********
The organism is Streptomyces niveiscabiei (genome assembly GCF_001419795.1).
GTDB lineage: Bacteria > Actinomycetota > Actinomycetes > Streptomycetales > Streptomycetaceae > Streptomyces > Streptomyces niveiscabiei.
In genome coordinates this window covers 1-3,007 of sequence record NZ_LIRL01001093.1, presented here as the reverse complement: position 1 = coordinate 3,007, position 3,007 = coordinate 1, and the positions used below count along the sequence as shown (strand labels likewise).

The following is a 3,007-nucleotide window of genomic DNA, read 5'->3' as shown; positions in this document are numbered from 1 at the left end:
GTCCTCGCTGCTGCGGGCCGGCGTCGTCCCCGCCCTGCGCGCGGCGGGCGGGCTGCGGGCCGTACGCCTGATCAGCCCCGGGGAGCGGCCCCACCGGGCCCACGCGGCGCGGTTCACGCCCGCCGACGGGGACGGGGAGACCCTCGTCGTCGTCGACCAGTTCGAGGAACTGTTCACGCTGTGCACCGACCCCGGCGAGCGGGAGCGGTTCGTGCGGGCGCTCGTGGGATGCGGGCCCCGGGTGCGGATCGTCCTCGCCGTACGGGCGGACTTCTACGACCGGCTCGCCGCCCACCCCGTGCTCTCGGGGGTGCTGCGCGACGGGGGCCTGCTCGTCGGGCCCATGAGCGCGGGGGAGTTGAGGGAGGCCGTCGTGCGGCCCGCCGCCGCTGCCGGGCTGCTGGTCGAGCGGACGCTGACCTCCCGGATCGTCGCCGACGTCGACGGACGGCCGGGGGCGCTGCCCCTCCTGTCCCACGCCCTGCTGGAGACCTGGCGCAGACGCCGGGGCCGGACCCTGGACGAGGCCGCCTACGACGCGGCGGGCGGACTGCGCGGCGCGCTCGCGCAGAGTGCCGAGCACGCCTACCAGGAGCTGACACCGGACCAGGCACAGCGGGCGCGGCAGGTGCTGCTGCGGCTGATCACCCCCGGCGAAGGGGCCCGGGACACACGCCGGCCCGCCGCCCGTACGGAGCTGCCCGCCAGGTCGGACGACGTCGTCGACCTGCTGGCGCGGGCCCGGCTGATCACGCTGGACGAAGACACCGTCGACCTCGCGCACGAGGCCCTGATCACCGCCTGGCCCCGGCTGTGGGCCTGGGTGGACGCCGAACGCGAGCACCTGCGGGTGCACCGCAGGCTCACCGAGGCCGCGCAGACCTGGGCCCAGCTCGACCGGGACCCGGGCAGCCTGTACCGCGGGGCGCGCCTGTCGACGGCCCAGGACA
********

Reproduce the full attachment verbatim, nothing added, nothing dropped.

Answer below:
The organism is Streptomyces niveiscabiei (genome assembly GCF_001419795.1).
GTDB lineage: Bacteria > Actinomycetota > Actinomycetes > Streptomycetales > Streptomycetaceae > Streptomyces > Streptomyces niveiscabiei.
In genome coordinates this window covers 1-3,007 of sequence record NZ_LIRL01001093.1, presented here as the reverse complement: position 1 = coordinate 3,007, position 3,007 = coordinate 1, and the positions used below count along the sequence as shown (strand labels likewise).

The following is a 3,007-nucleotide window of genomic DNA, read 5'->3' as shown; positions in this document are numbered from 1 at the left end:
GTCCTCGCTGCTGCGGGCCGGCGTCGTCCCCGCCCTGCGCGCGGCGGGCGGGCTGCGGGCCGTACGCCTGATCAGCCCCGGGGAGCGGCCCCACCGGGCCCACGCGGCGCGGTTCACGCCCGCCGACGGGGACGGGGAGACCCTCGTCGTCGTCGACCAGTTCGAGGAACTGTTCACGCTGTGCACCGACCCCGGCGAGCGGGAGCGGTTCGTGCGGGCGCTCGTGGGATGCGGGCCCCGGGTGCGGATCGTCCTCGCCGTACGGGCGGACTTCTACGACCGGCTCGCCGCCCACCCCGTGCTCTCGGGGGTGCTGCGCGACGGGGGCCTGCTCGTCGGGCCCATGAGCGCGGGGGAGTTGAGGGAGGCCGTCGTGCGGCCCGCCGCCGCTGCCGGGCTGCTGGTCGAGCGGACGCTGACCTCCCGGATCGTCGCCGACGTCGACGGACGGCCGGGGGCGCTGCCCCTCCTGTCCCACGCCCTGCTGGAGACCTGGCGCAGACGCCGGGGCCGGACCCTGGACGAGGCCGCCTACGACGCGGCGGGCGGACTGCGCGGCGCGCTCGCGCAGAGTGCCGAGCACGCCTACCAGGAGCTGACACCGGACCAGGCACAGCGGGCGCGGCAGGTGCTGCTGCGGCTGATCACCCCCGGCGAAGGGGCCCGGGACACACGCCGGCCCGCCGCCCGTACGGAGCTGCCCGCCAGGTCGGACGACGTCGTCGACCTGCTGGCGCGGGCCCGGCTGATCACGCTGGACGAAGACACCGTCGACCTCGCGCACGAGGCCCTGATCACCGCCTGGCCCCGGCTGTGGGCCTGGGTGGACGCCGAACGCGAGCACCTGCGGGTGCACCGCAGGCTCACCGAGGCCGCGCAGACCTGGGCCCAGCTCGACCGGGACCCGGGCAGCCTGTACCGCGGGGCGCGCCTGTCGACGGCCCAGGACA